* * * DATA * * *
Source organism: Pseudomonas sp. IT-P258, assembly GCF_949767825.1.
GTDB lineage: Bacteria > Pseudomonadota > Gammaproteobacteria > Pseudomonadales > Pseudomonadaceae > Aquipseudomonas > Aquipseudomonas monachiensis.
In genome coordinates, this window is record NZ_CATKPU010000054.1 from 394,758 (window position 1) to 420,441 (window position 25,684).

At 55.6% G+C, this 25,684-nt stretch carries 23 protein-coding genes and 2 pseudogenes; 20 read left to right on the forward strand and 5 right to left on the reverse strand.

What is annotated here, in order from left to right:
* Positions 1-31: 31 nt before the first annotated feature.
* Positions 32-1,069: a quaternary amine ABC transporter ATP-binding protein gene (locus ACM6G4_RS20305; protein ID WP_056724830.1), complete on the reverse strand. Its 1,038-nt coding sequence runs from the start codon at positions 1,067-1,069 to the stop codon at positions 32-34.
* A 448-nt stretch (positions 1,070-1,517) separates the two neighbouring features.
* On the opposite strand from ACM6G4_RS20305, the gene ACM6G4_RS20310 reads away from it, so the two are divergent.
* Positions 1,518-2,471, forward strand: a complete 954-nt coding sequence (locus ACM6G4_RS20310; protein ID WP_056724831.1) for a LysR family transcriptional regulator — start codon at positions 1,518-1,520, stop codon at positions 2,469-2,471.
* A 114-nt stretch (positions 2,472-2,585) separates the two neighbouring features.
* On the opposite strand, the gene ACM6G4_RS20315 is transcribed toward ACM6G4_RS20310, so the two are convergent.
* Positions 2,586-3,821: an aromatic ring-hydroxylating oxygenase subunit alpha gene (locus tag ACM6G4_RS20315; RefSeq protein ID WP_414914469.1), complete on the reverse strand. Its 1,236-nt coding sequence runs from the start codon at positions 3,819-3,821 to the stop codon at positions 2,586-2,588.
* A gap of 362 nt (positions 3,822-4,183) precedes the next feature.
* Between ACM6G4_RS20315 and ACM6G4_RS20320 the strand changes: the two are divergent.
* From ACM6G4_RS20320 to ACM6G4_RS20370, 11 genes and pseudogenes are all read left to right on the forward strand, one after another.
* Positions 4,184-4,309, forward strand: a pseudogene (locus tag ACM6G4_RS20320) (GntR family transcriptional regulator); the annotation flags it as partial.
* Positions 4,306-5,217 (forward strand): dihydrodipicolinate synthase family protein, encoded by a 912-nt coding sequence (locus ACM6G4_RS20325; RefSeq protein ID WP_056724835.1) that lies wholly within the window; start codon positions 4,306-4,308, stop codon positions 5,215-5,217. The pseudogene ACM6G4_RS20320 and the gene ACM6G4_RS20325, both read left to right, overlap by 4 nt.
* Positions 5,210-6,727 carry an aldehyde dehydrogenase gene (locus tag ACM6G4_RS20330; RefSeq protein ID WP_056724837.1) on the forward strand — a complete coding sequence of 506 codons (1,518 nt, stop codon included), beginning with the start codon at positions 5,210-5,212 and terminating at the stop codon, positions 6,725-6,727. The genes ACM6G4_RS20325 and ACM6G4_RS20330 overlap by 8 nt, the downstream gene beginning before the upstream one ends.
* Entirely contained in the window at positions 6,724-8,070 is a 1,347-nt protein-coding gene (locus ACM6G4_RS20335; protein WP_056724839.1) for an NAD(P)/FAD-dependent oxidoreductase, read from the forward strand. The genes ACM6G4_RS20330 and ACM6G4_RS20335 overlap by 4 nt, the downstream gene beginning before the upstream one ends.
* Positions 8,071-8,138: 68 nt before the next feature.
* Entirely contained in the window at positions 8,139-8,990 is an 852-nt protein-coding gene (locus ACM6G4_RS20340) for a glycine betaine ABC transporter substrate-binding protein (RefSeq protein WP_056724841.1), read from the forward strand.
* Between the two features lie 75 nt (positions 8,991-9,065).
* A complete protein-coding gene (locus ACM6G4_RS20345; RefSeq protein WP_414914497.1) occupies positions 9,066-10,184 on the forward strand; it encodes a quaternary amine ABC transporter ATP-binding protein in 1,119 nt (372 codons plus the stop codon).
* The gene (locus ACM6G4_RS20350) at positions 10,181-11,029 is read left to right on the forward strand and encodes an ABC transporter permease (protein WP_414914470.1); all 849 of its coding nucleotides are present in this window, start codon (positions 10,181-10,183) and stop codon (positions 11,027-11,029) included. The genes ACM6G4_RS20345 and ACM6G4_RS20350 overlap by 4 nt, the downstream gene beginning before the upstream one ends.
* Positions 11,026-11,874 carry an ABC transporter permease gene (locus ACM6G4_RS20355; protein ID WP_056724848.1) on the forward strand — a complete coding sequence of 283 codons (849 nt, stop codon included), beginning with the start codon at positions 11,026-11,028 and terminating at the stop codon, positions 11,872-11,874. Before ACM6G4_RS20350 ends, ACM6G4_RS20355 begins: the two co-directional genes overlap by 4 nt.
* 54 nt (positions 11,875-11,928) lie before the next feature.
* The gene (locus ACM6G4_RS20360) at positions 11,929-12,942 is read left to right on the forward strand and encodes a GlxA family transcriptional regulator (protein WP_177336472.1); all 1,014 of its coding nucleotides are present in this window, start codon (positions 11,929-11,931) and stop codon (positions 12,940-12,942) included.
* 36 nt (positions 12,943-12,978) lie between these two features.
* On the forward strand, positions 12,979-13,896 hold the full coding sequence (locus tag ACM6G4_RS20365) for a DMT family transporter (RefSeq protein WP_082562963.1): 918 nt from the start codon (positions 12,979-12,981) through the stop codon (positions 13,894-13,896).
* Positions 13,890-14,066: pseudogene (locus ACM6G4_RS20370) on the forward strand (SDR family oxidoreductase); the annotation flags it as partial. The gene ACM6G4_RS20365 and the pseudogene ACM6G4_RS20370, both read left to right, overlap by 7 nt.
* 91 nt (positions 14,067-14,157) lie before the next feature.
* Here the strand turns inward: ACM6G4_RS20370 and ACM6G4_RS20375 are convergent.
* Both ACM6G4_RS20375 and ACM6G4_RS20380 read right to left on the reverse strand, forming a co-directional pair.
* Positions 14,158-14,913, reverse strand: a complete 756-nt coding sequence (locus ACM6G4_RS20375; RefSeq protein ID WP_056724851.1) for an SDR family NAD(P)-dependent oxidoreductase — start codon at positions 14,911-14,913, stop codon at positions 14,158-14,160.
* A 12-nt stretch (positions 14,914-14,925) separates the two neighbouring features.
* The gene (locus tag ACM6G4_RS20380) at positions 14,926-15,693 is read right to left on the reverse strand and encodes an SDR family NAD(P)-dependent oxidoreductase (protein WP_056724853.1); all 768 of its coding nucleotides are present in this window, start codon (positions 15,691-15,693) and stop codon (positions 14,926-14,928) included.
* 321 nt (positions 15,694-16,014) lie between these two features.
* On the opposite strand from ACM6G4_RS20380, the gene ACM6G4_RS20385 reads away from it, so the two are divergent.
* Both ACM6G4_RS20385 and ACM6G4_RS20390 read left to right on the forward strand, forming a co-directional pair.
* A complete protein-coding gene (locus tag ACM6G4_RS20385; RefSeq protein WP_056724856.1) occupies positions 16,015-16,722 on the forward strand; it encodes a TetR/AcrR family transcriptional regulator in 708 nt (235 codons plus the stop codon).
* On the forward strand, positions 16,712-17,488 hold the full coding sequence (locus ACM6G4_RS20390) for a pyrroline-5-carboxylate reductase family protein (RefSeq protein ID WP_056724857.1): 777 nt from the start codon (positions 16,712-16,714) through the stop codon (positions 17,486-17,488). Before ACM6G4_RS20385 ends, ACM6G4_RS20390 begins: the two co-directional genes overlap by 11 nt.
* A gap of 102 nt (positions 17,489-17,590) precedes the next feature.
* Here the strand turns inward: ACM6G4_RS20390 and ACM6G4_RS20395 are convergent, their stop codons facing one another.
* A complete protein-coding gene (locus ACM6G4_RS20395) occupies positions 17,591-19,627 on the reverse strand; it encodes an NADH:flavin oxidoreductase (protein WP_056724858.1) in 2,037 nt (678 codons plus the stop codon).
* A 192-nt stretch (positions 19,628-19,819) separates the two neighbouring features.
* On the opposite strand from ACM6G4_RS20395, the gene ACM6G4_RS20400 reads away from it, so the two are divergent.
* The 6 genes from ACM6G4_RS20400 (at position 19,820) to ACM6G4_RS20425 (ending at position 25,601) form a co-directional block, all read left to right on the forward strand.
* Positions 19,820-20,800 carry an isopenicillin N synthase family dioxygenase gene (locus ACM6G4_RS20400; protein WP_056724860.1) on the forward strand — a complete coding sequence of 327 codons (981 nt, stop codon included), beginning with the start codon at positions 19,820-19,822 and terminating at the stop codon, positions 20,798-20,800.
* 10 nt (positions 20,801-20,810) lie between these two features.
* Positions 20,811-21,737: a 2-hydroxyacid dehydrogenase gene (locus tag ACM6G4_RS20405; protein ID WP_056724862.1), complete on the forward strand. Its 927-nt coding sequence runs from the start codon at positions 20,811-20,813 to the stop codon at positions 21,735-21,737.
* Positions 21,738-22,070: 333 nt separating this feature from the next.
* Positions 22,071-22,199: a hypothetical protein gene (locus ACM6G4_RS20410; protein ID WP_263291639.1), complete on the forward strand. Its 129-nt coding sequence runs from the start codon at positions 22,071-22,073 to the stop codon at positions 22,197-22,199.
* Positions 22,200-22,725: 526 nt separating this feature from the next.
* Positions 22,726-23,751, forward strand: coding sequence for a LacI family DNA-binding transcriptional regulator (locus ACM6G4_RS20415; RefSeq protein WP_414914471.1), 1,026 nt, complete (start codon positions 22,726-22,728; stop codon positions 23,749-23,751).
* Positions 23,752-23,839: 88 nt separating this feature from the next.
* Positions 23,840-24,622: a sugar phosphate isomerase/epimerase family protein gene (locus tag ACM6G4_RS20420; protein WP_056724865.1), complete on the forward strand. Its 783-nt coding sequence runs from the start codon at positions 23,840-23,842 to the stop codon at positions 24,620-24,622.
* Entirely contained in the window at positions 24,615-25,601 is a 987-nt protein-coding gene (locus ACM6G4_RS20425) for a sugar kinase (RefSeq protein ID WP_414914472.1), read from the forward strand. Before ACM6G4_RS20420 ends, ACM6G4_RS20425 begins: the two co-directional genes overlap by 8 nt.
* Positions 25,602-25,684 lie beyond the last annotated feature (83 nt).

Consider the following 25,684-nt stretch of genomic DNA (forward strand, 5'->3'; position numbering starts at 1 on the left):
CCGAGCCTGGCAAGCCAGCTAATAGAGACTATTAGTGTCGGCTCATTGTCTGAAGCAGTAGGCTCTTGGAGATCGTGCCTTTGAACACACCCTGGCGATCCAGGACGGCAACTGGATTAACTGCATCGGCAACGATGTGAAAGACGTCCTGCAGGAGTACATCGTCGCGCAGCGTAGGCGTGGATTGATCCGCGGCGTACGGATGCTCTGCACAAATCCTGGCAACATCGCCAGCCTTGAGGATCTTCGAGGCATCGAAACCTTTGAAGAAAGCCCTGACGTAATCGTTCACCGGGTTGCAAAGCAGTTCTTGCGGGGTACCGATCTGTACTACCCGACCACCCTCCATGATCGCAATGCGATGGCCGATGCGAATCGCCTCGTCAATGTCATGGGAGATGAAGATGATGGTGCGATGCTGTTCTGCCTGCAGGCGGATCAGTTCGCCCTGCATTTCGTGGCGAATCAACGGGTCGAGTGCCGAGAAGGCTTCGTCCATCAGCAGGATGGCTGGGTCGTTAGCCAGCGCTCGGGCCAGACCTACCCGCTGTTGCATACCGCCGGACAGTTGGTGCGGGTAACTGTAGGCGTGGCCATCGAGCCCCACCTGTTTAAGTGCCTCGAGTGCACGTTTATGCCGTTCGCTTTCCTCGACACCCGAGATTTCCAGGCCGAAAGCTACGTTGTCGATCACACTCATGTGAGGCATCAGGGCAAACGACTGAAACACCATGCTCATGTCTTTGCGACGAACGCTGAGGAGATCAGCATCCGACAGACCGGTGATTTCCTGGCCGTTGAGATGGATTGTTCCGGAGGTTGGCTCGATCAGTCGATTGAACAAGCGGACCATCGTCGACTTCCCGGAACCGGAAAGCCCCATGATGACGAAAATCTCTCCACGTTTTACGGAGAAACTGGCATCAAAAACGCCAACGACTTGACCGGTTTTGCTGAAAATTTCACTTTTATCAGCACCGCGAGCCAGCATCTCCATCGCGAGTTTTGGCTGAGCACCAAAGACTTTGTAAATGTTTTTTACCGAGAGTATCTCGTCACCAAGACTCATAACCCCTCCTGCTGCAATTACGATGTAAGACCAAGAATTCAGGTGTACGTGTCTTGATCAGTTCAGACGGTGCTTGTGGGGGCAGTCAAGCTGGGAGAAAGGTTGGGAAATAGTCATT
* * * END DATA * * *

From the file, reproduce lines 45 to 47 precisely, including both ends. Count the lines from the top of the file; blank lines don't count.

* A complete protein-coding gene (locus ACM6G4_RS20395) occupies positions 17,591-19,627 on the reverse strand; it encodes an NADH:flavin oxidoreductase (protein WP_056724858.1) in 2,037 nt (678 codons plus the stop codon).
* A 192-nt stretch (positions 19,628-19,819) separates the two neighbouring features.
* On the opposite strand from ACM6G4_RS20395, the gene ACM6G4_RS20400 reads away from it, so the two are divergent.